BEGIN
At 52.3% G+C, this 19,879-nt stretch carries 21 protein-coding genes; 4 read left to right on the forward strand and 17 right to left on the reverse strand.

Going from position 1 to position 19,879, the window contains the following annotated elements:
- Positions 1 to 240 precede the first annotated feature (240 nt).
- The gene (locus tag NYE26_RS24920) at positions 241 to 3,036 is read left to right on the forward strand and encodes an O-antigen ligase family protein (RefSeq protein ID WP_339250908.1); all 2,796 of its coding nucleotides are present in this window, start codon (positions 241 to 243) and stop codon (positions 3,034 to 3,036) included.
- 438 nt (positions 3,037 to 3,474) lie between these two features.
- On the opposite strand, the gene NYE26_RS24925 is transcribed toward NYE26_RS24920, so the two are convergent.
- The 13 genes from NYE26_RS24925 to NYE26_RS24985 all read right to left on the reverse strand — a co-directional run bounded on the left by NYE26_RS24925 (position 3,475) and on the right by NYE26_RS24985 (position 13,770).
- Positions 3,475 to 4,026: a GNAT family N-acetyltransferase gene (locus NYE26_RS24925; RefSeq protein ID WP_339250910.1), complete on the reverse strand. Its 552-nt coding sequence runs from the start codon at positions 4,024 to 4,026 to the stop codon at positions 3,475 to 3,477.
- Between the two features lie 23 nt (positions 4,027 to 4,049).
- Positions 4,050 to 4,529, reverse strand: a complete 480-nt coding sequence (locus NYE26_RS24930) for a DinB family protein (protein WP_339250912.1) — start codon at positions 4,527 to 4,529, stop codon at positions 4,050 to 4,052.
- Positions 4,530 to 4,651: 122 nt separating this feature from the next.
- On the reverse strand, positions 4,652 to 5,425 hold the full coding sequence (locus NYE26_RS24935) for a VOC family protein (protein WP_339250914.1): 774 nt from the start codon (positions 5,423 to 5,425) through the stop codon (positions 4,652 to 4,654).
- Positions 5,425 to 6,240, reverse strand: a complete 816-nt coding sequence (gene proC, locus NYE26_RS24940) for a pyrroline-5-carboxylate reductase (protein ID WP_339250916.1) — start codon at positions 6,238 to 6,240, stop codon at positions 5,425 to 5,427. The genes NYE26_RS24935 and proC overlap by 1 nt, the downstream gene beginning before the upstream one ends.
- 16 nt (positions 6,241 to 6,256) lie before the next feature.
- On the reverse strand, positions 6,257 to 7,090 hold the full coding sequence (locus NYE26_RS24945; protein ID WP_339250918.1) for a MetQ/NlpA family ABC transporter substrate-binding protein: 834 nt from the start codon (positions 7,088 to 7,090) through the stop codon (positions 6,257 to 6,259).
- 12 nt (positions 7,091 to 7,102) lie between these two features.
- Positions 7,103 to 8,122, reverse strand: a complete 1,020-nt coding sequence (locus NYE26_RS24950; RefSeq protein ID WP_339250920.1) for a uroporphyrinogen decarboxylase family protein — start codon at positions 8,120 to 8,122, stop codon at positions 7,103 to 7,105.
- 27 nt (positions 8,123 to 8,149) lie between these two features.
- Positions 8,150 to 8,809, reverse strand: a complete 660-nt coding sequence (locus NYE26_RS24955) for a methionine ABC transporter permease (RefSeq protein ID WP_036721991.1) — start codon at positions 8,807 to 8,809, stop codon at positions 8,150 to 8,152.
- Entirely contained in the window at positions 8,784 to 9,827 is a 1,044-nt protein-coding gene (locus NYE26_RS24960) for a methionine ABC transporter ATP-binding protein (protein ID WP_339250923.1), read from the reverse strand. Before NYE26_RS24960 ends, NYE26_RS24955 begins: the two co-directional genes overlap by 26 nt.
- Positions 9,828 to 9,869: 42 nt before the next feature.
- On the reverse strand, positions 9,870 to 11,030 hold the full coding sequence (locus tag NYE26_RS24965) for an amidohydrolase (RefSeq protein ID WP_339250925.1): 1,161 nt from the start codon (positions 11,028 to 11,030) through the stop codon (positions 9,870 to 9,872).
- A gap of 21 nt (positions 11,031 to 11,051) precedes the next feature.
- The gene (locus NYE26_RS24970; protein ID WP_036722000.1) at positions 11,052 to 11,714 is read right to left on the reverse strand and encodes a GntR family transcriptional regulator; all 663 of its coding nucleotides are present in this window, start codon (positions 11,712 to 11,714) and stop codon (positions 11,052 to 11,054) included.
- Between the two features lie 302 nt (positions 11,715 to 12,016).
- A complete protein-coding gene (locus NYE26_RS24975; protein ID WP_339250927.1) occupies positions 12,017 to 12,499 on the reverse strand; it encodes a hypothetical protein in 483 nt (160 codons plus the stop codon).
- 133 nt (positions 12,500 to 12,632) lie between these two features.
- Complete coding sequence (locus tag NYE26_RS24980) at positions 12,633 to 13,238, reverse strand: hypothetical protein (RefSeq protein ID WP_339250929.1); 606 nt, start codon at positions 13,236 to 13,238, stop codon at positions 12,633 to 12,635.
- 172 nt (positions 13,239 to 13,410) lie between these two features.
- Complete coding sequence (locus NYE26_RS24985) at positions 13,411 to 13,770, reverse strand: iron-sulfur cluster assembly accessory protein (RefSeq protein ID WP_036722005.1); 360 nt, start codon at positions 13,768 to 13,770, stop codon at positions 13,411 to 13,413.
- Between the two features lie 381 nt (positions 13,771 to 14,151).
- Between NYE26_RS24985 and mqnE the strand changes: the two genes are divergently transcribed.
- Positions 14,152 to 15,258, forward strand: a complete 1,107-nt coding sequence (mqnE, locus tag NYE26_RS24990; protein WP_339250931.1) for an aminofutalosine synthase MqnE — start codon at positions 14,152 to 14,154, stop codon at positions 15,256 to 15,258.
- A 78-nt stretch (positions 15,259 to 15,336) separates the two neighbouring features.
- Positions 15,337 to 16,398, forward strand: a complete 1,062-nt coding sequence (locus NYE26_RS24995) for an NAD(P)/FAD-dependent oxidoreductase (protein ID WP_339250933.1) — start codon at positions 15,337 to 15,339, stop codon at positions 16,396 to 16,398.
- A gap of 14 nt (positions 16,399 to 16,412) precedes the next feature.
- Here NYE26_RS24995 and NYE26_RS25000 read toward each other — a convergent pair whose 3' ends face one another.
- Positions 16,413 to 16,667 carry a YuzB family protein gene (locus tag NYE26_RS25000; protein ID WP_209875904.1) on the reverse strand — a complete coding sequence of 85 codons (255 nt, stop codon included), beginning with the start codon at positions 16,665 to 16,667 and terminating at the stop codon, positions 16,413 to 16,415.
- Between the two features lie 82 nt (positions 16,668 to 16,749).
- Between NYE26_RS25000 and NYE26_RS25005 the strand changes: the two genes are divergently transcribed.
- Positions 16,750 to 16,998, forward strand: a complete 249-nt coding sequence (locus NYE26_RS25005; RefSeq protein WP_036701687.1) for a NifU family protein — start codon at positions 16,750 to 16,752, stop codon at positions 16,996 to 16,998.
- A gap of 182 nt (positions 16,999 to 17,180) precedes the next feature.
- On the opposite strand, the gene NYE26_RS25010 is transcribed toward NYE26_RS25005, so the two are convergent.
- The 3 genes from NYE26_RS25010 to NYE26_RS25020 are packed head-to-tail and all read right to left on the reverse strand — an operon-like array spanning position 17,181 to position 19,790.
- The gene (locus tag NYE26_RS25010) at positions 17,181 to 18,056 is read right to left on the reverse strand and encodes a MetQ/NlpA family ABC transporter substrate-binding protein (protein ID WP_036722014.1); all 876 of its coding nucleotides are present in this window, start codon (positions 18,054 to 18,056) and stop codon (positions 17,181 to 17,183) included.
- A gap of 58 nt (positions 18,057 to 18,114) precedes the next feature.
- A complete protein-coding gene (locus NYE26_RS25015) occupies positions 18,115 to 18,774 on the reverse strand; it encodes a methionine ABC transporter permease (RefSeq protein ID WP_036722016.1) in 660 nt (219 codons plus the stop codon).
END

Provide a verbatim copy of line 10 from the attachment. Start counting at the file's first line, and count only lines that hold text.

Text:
- Positions 4,050 to 4,529, reverse strand: a complete 480-nt coding sequence (locus NYE26_RS24930) for a DinB family protein (protein WP_339250912.1) — start codon at positions 4,527 to 4,529, stop codon at positions 4,050 to 4,052.